Students will get the opportunity to travel to London for a week during Spring Break and take in the sights and the culture as part of the Theatre in London program.
On the trip, students will see 4 plays at the National Theatre in London along with a day trip to the city of Bath, according to English professor Manuel Perea. They won’t be tied down, however, and will have the chance to shop, visit pubs and enjoy the culture.
Perea feels that this is a great trip for students as it strengthens the bonds they share and exposes them to a culture they might not have had the chance to experience before.
“I think any time you travel, you form a strong sense of community with them,” Perea said. “There’s that bond that you have with people over a shared experience. And I think that students especially, who haven’t done a lot of traveling, there’s a sense of safety and security of going with a school, where you’re not completely on your own, and yet you do have the freedom to sort of explore things a little bit.”
Along with the benefit of a trip to London, students typically bring something back with them that helps to sculpt their future.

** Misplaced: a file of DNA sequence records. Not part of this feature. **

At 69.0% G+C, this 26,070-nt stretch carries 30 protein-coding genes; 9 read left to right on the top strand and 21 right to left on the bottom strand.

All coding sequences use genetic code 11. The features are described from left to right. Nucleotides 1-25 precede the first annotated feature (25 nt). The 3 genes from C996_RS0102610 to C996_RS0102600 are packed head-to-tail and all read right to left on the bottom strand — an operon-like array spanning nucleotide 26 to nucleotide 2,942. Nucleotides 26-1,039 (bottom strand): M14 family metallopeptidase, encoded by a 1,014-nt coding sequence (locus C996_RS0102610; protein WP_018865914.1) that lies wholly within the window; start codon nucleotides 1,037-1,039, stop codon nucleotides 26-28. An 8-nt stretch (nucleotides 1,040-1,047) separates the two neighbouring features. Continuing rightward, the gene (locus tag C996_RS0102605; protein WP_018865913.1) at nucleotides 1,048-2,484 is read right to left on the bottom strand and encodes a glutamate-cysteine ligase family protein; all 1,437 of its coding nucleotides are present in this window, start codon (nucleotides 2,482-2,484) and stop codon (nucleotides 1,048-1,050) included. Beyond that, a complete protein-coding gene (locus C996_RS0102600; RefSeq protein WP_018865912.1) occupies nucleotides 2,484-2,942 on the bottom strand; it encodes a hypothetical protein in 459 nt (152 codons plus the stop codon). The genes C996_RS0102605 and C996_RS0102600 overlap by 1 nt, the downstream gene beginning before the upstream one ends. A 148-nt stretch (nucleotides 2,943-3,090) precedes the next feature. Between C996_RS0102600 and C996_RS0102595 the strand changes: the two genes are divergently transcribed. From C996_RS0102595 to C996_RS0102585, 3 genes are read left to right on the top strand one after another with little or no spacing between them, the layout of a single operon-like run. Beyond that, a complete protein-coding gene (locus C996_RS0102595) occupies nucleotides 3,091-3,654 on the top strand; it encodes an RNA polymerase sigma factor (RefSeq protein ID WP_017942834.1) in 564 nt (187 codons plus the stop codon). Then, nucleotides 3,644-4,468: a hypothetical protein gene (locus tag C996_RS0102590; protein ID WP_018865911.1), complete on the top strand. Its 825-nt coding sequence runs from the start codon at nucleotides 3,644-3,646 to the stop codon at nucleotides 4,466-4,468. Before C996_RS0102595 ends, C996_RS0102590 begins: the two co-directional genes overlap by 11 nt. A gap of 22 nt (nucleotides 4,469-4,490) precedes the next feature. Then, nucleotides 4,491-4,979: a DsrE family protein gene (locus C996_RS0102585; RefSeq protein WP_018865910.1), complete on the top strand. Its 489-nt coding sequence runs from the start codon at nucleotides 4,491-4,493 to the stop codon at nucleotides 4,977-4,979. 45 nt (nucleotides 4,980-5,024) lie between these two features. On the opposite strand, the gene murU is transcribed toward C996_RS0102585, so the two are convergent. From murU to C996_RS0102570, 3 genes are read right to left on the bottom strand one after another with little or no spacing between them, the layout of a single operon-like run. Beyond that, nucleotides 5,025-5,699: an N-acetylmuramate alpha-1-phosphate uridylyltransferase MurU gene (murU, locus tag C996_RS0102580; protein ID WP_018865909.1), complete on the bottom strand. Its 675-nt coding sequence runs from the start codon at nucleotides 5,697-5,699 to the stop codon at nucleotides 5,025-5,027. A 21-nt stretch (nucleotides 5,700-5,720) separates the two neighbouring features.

“To have those sort of experiences that they bring back, and that starts to inform what they do here, whether it’s coming back here and taking theatre courses, or maybe a new interest in European history,” Perea said. “Whatever it might be, there’s always something you bring back from those experiences that shape what you do as you move forward.”
One student, on a trip to Ashland, Oregon, was so inspired by what he saw on stage that he took up acting when he returned.
“I remember one year, when we went to Ashland, we took a student who, he didn’t have any acting experience, but he was so moved by what went on on the stage and what he observed that when we came back he started enrolling in acting classes and now he’s working in small theatre here and there,” Perea said.
Not all students necessarily bring back a newfound appreciation for theatre. Professor Otilio Perales notes that just being able to see another part of the world and culture is just as great to walk away with.
“What I think is valuable is the experience of being in a different country, experiencing a new culture…I think they become cosmopolitan, because they encounter new ideas and way of living, a new geography,” Perales said. “So I think all those things shape their idea, because all they know is, for most of them, L.A.”
Those attending do not have to be students at PCC. Anyone in the community may attend. However, whoever does go must enroll in the one-unit course and will technically be a student at PCC for the duration. It is also a repeatable course.
“Everyone who goes on the trip…it’s not only students…everyone does need to enroll at PCC. [But] it’s more about the trip and the experience [than credits],” Professor Brian Adler said.
The trip is slated for March 7 to March 15 next year.